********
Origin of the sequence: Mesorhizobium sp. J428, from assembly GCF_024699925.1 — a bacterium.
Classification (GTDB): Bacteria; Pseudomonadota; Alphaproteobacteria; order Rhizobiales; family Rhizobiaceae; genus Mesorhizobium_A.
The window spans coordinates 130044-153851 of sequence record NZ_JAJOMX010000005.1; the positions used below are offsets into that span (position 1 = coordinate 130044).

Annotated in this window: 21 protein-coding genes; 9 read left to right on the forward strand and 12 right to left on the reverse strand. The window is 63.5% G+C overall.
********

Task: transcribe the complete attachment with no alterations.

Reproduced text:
Origin of the sequence: Mesorhizobium sp. J428, from assembly GCF_024699925.1 — a bacterium.
Classification (GTDB): Bacteria; Pseudomonadota; Alphaproteobacteria; order Rhizobiales; family Rhizobiaceae; genus Mesorhizobium_A.
The window spans coordinates 130044-153851 of sequence record NZ_JAJOMX010000005.1; the positions used below are offsets into that span (position 1 = coordinate 130044).

Annotated in this window: 21 protein-coding genes; 9 read left to right on the forward strand and 12 right to left on the reverse strand. The window is 63.5% G+C overall.